Purim Recipes


Purim is coming! (Of course, that means Pesach is also coming, but I’m not going to think about that yet.) Filled with friends, family, and food, Purim is one of my favorite holidays. One thing I love is to see so many people I don’t normally get to see. Dropping off shalach manos and sharing a seuda, it is a time filled with achdus: brotherhood and unity.

Here is an easy menu for the Purim seuda. Serve the dips with challa for a pre-appetizer course. Then serve the soup and egg roll together (you can dip the egg roll into the Thai Coconut Corn Soup!). The brisket can be made ahead and frozen, and the zaatar oil dip keeps for three weeks in the fridge. 


Read More:Purim Recipes

Amona and the Arrangements Law


Before the Oslo “peace” accords, there were no hilltop outposts. When a group of Jews wanted to start a new town in Judea and Samaria, on empty government land, they did so, and the town immediately received governmental recognition.

       After Oslo, in order not to raise the ire of the Western powers, Israel stopped building new towns in Judea and Samaria but continued expanding old ones. Threats from such initiatives as Oslo, Wye, Annapolis, Camp David Two, etc, etc., led to the creation of “outposts,” new towns built from scratch outside the boundaries of the established towns of Judea and Samaria. The thinking was this: If we don’t use it, we’ll lose it.

Read More:Amona and the Arrangements Law

Toward a More Meaningful Purim

mishloach manos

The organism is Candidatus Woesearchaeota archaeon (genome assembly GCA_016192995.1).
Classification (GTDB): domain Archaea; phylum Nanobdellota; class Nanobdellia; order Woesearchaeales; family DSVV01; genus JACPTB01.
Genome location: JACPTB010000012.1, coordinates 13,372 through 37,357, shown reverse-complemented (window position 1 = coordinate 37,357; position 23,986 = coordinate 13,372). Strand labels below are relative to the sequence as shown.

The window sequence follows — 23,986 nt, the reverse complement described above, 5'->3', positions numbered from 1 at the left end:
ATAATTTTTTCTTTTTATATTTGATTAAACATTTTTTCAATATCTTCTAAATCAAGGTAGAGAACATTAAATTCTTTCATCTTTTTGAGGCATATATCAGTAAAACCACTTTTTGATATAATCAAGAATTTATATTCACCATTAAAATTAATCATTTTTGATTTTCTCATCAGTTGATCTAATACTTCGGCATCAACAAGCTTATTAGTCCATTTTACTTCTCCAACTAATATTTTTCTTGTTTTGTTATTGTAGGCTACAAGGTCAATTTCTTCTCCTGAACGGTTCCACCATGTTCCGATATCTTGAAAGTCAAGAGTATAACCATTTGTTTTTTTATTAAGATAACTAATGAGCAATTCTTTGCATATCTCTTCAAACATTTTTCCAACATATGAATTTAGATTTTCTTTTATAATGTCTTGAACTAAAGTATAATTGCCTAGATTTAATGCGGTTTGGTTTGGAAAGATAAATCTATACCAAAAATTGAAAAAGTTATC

Our Sages teach us that Purim is an even holier day than Yom Kippur, but this feeling of holiness can be hard to access. Especially for women, who are often very busy with the physical preparations and demands of the day, Purim can be a challenging holiday to relate to on a spiritual level. For that reason, many women find themselves feeling disconnected from the lofty ideals of the day.

These ideals, and the mitzvos of the day, are universal, but the way in which we connect to them must be personalized in order for our Purim to be meaningful. To do this, we need to utilize our own unique personality and strengths when relating to and engaging in the avoda (spiritual work) of Purim. This self-awareness of who we are and what works to connect us to Purim will help us (and those around us!) have a better experience overall and reduce the feelings of stress and burnout that come from pushing ourselves too hard, particularly in areas that don’t come as naturally to our personalities.

Read More:Toward a More Meaningful Purim

Behind The Scenes at CPAC with Ambassador John Bolton

john bolton


Over 10,000 activists from across the country poured into the Gaylord National Resort and Convention Center in Prince George’s County on February 22-25, 2017, for the Conservative Political Action Conference (CPAC). The conference, which is sponsored by the American Conservative Union (ACU), is held at the site annually. CPAC, established in 1973, is the premier gathering of the conservative political movement. This year’s conference had all of the notable names in conservative politics in attendance, such as Senator Ted Cruz, Ambassador John Bolton, Vice-President Pence, and even President Trump. It marked the first time a sitting president addressed the

Read More:Behind The Scenes at CPAC with Ambassador John Bolton

Crepes on Fire!

crepes on fire

Ooh la la! Crepes are delicious and French and can be very fun for the Purim seuda. They are also super-easy, healthy, can be made gluten free, and can filled with just about any filling you would be willing to eat. They can be savory or sweet and used as an appetizer, entree, or dessert. They can also be gussied up “Fancy Nancy” or a pedestrian street food.

Recently, I went to the TA tea and demonstrated how to make crepes suzette – or their much more exciting title, crepes on fire.  Where did crepes suzette come from? Crepes had already existed in France before 1896. The addition of the flambe and alcohol was the crucial new step that distinguished crepes suzette from plain crepes with filling.